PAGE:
Country wide readiness plans (government has not learned from past mistakes)

I would like to write that with COVID-19 that the US (and other countries) have learned their lessons about making sure emergency medical supplies were restocked after the emergency that depleted the supplies was over, but as Biden has proven during the last couple of weeks, even the US, the worse hit country in terms of COVID-19 has not learned its lesson.   During the last COVID-19 emergency bill, money was allocated to restock these important medical supplies, but as the border crises has gotten worse and worse, Biden redirected the money from this critical areas and redirected it to deal with the border crisis.

So what happens when the next medical crisis happens and the again the medical supplies are not be found?  If the Republican is President, the Democrats will blame the Republicans.  If a Democrat is President, they will just say that there was no way they could have foreseen the disaster.

Although schools are learning to prepare for the future, companies are learning to prepare for the future, hospitals are learning to prepare for the future, and even families are learning to prepare for the future, the US government still has not learned from past mistakes to prepare for the future.  Go figure.

Open food markets

Before COVID-19, many communities had open markets were food was out in the open.  When COVID-19 hit, many of these stores closed down these open areas and began selling the food in stored packages set amounts, if the food, like vegetables and fruit, could not be cleaned or peeled.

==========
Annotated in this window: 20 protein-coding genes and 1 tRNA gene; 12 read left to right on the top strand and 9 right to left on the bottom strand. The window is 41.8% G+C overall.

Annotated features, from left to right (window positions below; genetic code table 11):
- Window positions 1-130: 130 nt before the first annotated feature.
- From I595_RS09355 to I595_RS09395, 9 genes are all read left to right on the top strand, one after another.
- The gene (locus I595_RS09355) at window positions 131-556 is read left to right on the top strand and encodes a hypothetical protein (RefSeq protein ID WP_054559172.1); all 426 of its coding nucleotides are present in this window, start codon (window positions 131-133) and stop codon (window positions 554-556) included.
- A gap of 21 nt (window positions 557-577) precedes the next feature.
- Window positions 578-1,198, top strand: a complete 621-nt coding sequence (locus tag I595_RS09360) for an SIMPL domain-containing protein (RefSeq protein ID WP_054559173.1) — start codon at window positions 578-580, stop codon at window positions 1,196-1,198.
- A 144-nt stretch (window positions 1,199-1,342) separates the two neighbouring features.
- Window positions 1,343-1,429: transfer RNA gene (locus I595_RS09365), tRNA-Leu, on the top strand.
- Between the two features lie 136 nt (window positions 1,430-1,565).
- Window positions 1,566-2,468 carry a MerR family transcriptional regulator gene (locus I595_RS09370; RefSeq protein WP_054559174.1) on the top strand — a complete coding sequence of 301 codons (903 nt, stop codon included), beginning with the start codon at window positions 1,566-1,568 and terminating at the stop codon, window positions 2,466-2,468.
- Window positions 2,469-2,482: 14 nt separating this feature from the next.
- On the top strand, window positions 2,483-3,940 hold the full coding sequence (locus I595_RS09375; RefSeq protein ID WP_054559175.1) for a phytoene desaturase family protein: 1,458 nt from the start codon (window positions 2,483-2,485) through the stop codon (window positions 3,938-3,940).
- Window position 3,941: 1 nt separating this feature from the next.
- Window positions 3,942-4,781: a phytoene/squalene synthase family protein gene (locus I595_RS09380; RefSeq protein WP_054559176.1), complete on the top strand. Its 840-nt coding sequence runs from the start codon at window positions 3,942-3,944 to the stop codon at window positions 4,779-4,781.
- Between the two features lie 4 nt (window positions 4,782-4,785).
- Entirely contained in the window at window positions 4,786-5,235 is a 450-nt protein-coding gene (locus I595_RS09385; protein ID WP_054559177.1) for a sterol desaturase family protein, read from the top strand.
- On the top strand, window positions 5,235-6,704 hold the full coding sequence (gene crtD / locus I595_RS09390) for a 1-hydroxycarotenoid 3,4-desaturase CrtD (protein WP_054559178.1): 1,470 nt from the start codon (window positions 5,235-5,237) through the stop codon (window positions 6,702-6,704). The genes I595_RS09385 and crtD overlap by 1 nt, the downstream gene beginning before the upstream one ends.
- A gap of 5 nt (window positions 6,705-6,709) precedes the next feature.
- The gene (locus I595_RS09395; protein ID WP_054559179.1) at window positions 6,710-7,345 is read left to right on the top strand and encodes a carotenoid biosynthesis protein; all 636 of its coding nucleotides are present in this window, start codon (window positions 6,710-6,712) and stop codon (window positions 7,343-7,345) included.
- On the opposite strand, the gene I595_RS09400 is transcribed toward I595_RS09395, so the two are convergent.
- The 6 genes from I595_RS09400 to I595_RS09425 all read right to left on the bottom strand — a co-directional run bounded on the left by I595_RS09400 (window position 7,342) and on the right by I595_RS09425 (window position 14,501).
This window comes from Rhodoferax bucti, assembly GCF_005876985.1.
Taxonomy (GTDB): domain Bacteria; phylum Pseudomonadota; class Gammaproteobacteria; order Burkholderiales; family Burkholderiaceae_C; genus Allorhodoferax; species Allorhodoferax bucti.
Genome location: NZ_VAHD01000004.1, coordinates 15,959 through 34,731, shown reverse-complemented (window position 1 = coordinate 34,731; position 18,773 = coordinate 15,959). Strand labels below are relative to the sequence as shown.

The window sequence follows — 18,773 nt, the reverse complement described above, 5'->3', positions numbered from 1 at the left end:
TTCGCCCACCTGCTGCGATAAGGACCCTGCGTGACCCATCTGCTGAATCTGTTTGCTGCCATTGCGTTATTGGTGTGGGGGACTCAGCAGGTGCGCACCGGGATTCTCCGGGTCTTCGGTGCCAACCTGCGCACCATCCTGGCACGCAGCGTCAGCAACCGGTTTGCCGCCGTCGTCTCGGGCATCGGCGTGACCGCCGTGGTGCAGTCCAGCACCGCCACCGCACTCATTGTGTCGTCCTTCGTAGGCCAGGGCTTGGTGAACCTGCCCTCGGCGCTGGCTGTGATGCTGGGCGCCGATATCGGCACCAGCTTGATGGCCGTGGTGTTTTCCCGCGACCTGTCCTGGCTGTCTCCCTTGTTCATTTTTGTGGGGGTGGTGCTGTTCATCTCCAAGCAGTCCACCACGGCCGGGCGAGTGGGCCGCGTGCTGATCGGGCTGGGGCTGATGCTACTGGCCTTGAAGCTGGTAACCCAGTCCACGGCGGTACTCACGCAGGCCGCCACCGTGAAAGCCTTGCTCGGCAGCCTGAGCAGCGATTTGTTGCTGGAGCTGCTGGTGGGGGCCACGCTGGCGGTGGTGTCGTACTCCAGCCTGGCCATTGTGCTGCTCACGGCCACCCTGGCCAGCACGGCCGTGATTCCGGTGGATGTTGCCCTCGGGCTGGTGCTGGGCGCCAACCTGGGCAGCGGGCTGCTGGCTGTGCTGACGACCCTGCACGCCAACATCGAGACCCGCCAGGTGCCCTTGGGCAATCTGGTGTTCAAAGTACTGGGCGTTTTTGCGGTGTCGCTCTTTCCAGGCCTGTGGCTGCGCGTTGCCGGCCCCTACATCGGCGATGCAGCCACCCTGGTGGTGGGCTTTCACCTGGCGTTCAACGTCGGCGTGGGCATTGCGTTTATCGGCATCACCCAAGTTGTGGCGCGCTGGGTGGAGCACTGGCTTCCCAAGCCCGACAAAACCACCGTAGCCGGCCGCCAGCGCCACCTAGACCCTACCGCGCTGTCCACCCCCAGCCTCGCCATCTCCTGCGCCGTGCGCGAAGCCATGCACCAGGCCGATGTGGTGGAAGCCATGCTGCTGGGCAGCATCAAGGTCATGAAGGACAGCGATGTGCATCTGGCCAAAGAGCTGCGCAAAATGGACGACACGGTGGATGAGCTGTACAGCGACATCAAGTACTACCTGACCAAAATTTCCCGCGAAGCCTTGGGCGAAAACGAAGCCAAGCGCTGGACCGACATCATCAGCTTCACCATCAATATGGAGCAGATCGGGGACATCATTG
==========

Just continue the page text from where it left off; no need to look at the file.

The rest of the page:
This is something that a lot of merchants are going to keep.  And if they do still bulk items, they are now located in closeable bulk containers.

But some merchants still have not learned.  Recently I went to a bakery, and the merchant had a cigarette (not lit) in one hand, and was touching with her hands each pastry item.  Yuck.  (Some people will never learn.)

Better awareness of hygiene and how germs spread

Is this better or is this worse?  That is a hard one to determine.  Some people have gotten into the habit of when they are in public places to put on hand sanitizer when they leave.  Or when they get home or to their work location, to wash their hands.  Some companies and businesses are permanently putting up hand sanitizer locations, and wipes for washing down shopping carts.

But on the other hand, people still crowd together in public places, and have no semblance of crowd control.

People overcrowd to a level where literally bleachers are falling to the ground.  For COVID-19, we are talking about ignoring maximum capacity fire safety and plain old weight safety.

And as for open markets, some merchants will never learn.  They still do not wear gloves, and touch things with their hands.  “You can bring a horse to water, but you can’t make them drink.”

Summary

What parts of our society will stay beyond COVID-19 and what parts will become history over the next year?  We will not truly know until next year comes.

But we should definitely “not through the baby out with the bathwater.”  Some changes in society are worth keeping, and some parts (riots and people destroying their own cities, because they are bored — due to everything else being closed) should definitely become history.

2020 will be a year that we are going to be talking about for generations to come.  Parents will tell their children, and their children, and even their great grandchildren.  And as with all things, we will remember the good, and try to forget the bad (and hopefully not repeat the really bad).  But one thing is for sure, life will definitely not return to exactly how it was pre-COVID-19.